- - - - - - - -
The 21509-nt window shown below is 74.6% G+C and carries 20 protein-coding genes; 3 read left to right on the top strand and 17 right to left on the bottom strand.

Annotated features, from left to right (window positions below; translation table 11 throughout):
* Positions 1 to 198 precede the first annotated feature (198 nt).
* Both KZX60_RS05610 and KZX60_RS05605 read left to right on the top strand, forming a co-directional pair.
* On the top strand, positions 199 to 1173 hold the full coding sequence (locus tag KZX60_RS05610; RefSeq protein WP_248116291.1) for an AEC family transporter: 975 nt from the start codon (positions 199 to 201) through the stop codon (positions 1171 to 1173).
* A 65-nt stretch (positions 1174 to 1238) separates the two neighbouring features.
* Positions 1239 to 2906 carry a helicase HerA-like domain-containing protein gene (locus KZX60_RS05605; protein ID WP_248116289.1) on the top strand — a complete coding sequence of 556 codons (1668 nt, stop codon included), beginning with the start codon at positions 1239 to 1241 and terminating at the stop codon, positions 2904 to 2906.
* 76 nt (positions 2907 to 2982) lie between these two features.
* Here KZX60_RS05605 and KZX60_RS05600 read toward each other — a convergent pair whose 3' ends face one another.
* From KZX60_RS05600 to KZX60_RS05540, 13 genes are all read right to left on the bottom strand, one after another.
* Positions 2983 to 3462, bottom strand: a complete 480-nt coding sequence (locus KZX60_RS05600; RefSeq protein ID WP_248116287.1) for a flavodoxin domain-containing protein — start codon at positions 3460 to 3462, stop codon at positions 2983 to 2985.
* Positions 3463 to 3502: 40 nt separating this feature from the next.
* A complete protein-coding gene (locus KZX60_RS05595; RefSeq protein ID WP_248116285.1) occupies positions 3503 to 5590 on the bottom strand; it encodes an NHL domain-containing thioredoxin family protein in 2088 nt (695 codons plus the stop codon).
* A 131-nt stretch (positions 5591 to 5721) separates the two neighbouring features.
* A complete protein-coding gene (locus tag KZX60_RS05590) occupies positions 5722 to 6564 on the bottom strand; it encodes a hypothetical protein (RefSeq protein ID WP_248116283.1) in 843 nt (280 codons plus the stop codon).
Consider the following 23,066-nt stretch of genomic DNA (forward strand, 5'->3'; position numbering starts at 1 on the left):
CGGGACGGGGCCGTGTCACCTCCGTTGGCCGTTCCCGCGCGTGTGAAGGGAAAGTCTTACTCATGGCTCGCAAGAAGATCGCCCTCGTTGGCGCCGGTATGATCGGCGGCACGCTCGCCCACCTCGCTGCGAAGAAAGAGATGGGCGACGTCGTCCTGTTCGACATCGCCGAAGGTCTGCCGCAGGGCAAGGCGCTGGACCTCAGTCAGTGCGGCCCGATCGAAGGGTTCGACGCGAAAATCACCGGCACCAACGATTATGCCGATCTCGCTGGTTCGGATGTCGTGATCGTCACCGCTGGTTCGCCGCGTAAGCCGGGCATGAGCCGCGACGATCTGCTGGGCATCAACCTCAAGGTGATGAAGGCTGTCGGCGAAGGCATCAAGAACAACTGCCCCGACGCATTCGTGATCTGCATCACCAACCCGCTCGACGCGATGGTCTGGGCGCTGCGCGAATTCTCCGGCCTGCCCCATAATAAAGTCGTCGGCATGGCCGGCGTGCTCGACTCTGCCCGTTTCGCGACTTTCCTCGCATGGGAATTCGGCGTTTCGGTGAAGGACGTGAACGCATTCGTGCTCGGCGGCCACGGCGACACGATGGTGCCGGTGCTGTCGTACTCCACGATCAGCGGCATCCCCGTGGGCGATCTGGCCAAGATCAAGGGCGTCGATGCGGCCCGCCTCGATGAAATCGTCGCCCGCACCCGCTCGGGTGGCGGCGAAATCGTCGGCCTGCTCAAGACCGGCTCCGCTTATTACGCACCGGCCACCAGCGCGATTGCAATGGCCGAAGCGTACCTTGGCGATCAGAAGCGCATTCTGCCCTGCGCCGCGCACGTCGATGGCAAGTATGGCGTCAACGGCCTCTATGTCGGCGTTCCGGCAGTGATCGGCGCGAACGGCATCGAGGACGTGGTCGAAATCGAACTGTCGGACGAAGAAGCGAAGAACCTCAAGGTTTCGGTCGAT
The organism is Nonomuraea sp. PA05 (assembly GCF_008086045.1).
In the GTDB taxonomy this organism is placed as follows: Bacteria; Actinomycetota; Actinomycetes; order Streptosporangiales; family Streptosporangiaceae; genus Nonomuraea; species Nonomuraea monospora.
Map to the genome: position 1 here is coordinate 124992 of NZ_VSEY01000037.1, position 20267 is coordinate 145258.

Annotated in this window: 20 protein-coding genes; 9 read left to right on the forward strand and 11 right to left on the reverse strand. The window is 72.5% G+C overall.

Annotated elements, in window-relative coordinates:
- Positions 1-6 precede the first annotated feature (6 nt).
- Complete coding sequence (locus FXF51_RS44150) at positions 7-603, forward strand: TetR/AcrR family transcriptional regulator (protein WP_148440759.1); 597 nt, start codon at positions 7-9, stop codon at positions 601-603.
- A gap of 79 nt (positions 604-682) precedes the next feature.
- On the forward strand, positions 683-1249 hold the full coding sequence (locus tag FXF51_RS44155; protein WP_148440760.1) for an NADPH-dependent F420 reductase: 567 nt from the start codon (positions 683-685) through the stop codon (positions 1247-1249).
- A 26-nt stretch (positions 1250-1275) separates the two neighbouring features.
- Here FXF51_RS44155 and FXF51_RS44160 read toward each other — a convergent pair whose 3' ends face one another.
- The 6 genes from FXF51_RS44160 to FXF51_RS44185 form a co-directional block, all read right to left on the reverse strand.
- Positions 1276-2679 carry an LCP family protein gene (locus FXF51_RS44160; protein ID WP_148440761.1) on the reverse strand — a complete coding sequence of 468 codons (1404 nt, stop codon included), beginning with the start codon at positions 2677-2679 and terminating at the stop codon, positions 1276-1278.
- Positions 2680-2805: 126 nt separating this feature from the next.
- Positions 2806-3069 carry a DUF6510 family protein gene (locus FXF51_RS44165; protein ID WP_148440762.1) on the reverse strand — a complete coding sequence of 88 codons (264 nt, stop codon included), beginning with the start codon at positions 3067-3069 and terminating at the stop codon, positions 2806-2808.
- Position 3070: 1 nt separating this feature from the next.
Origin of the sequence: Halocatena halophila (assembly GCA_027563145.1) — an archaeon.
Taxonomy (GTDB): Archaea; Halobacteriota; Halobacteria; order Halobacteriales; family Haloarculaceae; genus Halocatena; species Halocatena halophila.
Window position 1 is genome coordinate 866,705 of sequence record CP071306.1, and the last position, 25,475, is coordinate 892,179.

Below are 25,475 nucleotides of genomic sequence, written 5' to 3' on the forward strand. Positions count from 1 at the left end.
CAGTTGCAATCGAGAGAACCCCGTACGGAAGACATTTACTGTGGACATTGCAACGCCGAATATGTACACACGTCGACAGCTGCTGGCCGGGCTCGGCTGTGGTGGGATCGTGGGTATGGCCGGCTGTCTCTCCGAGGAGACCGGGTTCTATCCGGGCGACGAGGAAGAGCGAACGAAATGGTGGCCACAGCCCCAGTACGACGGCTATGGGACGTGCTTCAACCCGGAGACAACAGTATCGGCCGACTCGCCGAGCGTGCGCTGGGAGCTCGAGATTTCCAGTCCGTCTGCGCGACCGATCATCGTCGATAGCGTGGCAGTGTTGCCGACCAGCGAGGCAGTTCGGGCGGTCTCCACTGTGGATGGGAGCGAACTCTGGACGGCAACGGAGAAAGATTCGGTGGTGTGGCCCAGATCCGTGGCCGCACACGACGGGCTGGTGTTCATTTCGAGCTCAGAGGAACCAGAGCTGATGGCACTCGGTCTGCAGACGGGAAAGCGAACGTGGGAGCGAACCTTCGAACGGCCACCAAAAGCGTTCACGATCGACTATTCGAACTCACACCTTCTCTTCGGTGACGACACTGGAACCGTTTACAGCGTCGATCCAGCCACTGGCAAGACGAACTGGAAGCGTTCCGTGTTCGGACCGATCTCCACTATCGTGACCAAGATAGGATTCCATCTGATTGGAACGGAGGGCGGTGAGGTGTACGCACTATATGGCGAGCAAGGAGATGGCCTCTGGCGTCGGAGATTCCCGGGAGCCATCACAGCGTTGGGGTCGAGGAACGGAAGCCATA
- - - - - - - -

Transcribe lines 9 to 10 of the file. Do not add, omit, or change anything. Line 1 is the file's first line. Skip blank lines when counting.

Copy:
* Here KZX60_RS05605 and KZX60_RS05600 read toward each other — a convergent pair whose 3' ends face one another.
* From KZX60_RS05600 to KZX60_RS05540, 13 genes are all read right to left on the bottom strand, one after another.